The chief archeological researcher behind this book is Israel Finkelstein, a Jew born in 1949 Petah Tikva who regards religion to be independent of reality and considers his ideas not to undermine Jewish rights to the territory of Israel-“The debate over our right to the land is ridiculous. As though there is some international committee in Geneva that considers the history of peoples. Two peoples come and one says, `I have been here since the 10th century BCE,’ and the other says, `No, he’s lying, he has only been here since the ninth century BCE.’ What will they do – evict him? Tell him to start packing?”. He also believes in the existence of “today’s American Empire” <http://fontes.lstc.edu/~rklein/Documents/grounds.htm>.
Neil Asher Silberman, a contributing editor for Archeology and author of eight books before The Bible Unearthed, is probably the one responsible for all the rhetoric.
The book starts off with a vague, misleading, and partially false paragraph. While it is true all the Deuteronomic History and the ideas behind it were finalized during the few generations F&S are talking about here, to say that all before Josiah in the Bible was “a brilliant product of the human imagination” is vague, and to say that it was “first conceived” during the reign of King Josiah is utterly false. To say Jerusalem was located “on a narrow ridge between steep, rocky ravines”, is not quite accurate-while the land of Jerusalem is hilly, it hardly compares in its ups and downs to any place in western Arabia or the southern Sinai. Also, the ideas F&S are proposing here are hardly the results of “recent archeological findings”– they are the overhyping of Martin Noth’s 1943 discovery that Deuteronomy and the five books that follow it (not counting Ruth) all contain similar theological ideas.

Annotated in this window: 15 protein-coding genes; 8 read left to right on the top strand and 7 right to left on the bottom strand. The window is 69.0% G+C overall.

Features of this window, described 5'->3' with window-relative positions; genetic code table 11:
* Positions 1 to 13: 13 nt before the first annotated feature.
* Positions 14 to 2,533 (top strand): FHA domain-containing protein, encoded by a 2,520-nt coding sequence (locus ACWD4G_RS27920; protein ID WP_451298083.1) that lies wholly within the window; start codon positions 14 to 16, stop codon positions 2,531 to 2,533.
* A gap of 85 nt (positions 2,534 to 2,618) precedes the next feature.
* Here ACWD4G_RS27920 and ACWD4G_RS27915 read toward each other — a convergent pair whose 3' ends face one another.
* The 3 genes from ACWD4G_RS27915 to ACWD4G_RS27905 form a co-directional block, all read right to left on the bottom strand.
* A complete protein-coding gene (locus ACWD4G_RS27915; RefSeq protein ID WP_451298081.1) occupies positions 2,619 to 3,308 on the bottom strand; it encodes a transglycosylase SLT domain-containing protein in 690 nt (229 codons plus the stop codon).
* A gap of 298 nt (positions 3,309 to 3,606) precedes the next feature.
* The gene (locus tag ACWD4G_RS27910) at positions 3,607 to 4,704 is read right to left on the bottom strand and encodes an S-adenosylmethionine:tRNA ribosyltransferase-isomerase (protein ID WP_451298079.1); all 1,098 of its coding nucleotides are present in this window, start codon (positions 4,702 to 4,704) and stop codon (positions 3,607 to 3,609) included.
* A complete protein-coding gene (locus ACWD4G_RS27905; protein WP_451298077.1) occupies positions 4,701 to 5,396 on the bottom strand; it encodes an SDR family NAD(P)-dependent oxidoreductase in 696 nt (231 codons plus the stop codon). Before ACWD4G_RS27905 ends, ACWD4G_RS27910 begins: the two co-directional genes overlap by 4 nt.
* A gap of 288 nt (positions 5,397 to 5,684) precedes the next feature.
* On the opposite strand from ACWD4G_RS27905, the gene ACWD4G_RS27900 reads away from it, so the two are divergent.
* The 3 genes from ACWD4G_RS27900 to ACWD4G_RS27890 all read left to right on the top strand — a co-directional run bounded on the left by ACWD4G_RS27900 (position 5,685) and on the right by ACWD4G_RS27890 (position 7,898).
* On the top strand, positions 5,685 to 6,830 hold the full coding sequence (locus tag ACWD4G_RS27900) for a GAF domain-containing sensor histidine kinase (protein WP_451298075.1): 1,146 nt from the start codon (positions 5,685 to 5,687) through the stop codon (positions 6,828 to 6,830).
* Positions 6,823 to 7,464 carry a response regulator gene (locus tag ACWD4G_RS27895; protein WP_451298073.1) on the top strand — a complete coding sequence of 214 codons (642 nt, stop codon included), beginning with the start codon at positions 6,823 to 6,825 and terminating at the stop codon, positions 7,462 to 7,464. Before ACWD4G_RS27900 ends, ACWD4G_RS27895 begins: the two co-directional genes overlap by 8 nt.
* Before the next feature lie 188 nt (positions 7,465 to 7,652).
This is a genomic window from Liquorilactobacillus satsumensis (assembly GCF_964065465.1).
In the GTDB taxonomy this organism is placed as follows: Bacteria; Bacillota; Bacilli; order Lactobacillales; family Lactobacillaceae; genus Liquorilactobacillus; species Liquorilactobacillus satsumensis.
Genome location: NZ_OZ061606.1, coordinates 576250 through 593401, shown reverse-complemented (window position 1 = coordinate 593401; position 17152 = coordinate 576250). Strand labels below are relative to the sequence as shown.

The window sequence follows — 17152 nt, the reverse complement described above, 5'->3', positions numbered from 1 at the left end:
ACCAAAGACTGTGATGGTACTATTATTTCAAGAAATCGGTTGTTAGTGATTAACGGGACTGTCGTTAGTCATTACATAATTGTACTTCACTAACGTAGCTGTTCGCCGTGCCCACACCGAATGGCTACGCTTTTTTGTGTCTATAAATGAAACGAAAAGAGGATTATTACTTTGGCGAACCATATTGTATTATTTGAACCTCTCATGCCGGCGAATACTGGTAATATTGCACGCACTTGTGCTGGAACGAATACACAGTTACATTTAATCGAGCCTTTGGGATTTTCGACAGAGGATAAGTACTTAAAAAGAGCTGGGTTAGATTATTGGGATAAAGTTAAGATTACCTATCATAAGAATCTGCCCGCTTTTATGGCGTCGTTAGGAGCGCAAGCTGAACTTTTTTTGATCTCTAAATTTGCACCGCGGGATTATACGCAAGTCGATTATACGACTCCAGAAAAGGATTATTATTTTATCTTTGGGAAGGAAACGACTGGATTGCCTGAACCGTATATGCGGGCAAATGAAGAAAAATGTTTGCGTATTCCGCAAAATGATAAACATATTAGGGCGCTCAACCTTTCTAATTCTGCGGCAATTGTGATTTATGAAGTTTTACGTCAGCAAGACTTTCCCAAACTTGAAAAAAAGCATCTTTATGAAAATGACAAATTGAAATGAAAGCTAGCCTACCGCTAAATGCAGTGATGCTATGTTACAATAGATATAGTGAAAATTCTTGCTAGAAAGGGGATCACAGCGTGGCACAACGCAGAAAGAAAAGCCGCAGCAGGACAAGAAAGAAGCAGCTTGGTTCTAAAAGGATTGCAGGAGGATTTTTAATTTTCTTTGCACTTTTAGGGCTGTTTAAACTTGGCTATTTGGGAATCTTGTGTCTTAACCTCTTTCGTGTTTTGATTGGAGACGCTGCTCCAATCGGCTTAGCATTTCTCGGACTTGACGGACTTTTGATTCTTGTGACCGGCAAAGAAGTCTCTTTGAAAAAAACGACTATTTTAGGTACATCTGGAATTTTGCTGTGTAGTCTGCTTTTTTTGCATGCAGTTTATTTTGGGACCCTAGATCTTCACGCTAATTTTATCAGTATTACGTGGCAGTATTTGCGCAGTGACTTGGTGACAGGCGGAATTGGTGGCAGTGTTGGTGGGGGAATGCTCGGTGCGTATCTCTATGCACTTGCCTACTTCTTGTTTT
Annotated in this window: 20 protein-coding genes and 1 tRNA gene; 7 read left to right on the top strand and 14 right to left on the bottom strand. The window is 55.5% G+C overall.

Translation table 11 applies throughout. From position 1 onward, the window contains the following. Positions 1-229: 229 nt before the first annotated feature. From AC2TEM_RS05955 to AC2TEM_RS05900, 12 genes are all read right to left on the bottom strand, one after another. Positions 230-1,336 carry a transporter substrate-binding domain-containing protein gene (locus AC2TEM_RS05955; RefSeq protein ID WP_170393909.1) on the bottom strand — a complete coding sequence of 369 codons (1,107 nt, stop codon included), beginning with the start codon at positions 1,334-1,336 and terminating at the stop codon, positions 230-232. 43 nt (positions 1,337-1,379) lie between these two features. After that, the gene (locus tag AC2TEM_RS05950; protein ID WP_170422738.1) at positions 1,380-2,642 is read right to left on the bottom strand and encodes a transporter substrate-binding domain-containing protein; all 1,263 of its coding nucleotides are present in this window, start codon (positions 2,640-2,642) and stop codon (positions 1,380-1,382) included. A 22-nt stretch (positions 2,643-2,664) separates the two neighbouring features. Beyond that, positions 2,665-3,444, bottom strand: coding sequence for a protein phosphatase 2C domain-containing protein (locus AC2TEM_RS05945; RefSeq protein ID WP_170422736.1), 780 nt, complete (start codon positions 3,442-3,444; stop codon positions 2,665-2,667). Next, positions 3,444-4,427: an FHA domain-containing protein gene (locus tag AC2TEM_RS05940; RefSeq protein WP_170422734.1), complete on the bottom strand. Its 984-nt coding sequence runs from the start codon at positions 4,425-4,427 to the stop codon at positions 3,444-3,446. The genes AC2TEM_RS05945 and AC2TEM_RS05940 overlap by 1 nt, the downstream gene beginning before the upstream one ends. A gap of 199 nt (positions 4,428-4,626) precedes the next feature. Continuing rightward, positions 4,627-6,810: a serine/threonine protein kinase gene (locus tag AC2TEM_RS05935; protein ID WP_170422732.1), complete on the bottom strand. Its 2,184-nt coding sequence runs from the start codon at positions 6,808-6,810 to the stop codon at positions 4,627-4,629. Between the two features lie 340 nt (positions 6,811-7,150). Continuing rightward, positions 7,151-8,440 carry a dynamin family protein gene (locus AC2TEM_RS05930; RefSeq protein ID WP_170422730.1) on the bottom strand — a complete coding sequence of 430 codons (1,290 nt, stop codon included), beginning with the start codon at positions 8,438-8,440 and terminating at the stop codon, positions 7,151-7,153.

F&S emphasize strongly that practically every single theological innovation in the Bible was born under King Josiah, including the special holiness of a central sanctuary, the universality of YHWH’s rule, and the evil and untruth of all other forms and places of worship. They emphasize with almost equal strength that Josianic Jerusalem would have looked to us like “a small Middle Eastern market town”, and that the very fact the city managed to produce a written history that would bind a whole people together is almost miraculous. They are, however wrong on at least one thing- the idea of an Israelite central sanctuary is, in fact one of the one of the oldest unifying elements of Israelite culture, dating from at least the twelfth century BC, and probably as early as the reign of Ramesses II-see Frank Moore Cross’s “archaic hymns of Israel”, which describe YHWH as moving with the Tabernacle from Sinai to Seir to Moab toward the hill country of the West Bank.
The book promises “the latest archeological insights” and evidence that the vast majority of the biblical narrative was written exclusively to serve the Deuteronomic ideology of 621 BC. I, E. Harding, otherwise known as “pithom” will see if readers get what they are promised.